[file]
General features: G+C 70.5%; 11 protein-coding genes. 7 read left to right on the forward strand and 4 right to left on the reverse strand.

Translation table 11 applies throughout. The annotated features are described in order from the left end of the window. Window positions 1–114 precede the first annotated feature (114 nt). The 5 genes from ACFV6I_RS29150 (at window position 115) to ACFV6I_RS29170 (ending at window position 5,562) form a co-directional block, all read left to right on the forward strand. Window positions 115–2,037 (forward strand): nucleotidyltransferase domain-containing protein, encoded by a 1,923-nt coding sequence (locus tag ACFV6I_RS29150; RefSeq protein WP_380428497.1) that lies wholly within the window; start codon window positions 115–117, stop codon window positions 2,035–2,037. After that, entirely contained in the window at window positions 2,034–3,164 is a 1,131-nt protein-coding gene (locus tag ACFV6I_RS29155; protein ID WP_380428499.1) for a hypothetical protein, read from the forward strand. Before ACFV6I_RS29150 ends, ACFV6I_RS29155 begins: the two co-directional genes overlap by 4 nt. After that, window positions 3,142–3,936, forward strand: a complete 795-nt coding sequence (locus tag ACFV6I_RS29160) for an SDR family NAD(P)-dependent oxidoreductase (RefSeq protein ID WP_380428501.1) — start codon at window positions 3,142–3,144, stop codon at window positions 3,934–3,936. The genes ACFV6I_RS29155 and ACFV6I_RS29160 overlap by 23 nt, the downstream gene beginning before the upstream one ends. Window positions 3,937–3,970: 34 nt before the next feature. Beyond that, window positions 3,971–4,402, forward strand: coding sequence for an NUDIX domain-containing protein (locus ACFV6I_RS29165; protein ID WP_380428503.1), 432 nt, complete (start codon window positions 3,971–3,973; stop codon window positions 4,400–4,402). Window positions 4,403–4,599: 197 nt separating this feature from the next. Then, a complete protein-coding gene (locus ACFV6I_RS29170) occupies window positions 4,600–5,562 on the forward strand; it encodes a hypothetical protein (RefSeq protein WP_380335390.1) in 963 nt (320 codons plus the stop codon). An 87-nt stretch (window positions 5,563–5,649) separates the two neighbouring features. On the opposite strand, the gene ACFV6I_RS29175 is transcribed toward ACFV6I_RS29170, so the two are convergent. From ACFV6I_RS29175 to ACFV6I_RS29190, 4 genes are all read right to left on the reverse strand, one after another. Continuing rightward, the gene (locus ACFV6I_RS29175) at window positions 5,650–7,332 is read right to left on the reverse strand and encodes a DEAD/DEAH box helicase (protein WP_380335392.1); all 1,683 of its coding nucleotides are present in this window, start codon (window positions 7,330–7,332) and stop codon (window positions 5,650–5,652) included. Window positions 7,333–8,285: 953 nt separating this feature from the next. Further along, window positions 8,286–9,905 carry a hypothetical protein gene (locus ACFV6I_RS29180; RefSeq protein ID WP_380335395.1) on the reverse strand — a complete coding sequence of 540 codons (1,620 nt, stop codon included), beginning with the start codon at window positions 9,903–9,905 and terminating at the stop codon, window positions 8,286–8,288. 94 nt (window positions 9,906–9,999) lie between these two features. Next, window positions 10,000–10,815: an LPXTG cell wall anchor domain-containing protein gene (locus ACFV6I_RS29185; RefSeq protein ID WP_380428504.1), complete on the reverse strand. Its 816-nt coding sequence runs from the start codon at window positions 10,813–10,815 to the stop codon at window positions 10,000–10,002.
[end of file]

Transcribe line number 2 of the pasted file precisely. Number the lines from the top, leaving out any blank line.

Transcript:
Translation table 11 applies throughout. The annotated features are described in order from the left end of the window. Window positions 1–114 precede the first annotated feature (114 nt). The 5 genes from ACFV6I_RS29150 (at window position 115) to ACFV6I_RS29170 (ending at window position 5,562) form a co-directional block, all read left to right on the forward strand. Window positions 115–2,037 (forward strand): nucleotidyltransferase domain-containing protein, encoded by a 1,923-nt coding sequence (locus tag ACFV6I_RS29150; RefSeq protein WP_380428497.1) that lies wholly within the window; start codon window positions 115–117, stop codon window positions 2,035–2,037. After that, entirely contained in the window at window positions 2,034–3,164 is a 1,131-nt protein-coding gene (locus tag ACFV6I_RS29155; protein ID WP_380428499.1) for a hypothetical protein, read from the forward strand. Before ACFV6I_RS29150 ends, ACFV6I_RS29155 begins: the two co-directional genes overlap by 4 nt. After that, window positions 3,142–3,936, forward strand: a complete 795-nt coding sequence (locus tag ACFV6I_RS29160) for an SDR family NAD(P)-dependent oxidoreductase (RefSeq protein ID WP_380428501.1) — start codon at window positions 3,142–3,144, stop codon at window positions 3,934–3,936. The genes ACFV6I_RS29155 and ACFV6I_RS29160 overlap by 23 nt, the downstream gene beginning before the upstream one ends. Window positions 3,937–3,970: 34 nt before the next feature. Beyond that, window positions 3,971–4,402, forward strand: coding sequence for an NUDIX domain-containing protein (locus ACFV6I_RS29165; protein ID WP_380428503.1), 432 nt, complete (start codon window positions 3,971–3,973; stop codon window positions 4,400–4,402). Window positions 4,403–4,599: 197 nt separating this feature from the next. Then, a complete protein-coding gene (locus ACFV6I_RS29170) occupies window positions 4,600–5,562 on the forward strand; it encodes a hypothetical protein (RefSeq protein WP_380335390.1) in 963 nt (320 codons plus the stop codon). An 87-nt stretch (window positions 5,563–5,649) separates the two neighbouring features. On the opposite strand, the gene ACFV6I_RS29175 is transcribed toward ACFV6I_RS29170, so the two are convergent. From ACFV6I_RS29175 to ACFV6I_RS29190, 4 genes are all read right to left on the reverse strand, one after another. Continuing rightward, the gene (locus ACFV6I_RS29175) at window positions 5,650–7,332 is read right to left on the reverse strand and encodes a DEAD/DEAH box helicase (protein WP_380335392.1); all 1,683 of its coding nucleotides are present in this window, start codon (window positions 7,330–7,332) and stop codon (window positions 5,650–5,652) included. Window positions 7,333–8,285: 953 nt separating this feature from the next. Further along, window positions 8,286–9,905 carry a hypothetical protein gene (locus ACFV6I_RS29180; RefSeq protein ID WP_380335395.1) on the reverse strand — a complete coding sequence of 540 codons (1,620 nt, stop codon included), beginning with the start codon at window positions 9,903–9,905 and terminating at the stop codon, window positions 8,286–8,288. 94 nt (window positions 9,906–9,999) lie between these two features. Next, window positions 10,000–10,815: an LPXTG cell wall anchor domain-containing protein gene (locus ACFV6I_RS29185; RefSeq protein ID WP_380428504.1), complete on the reverse strand. Its 816-nt coding sequence runs from the start codon at window positions 10,813–10,815 to the stop codon at window positions 10,000–10,002.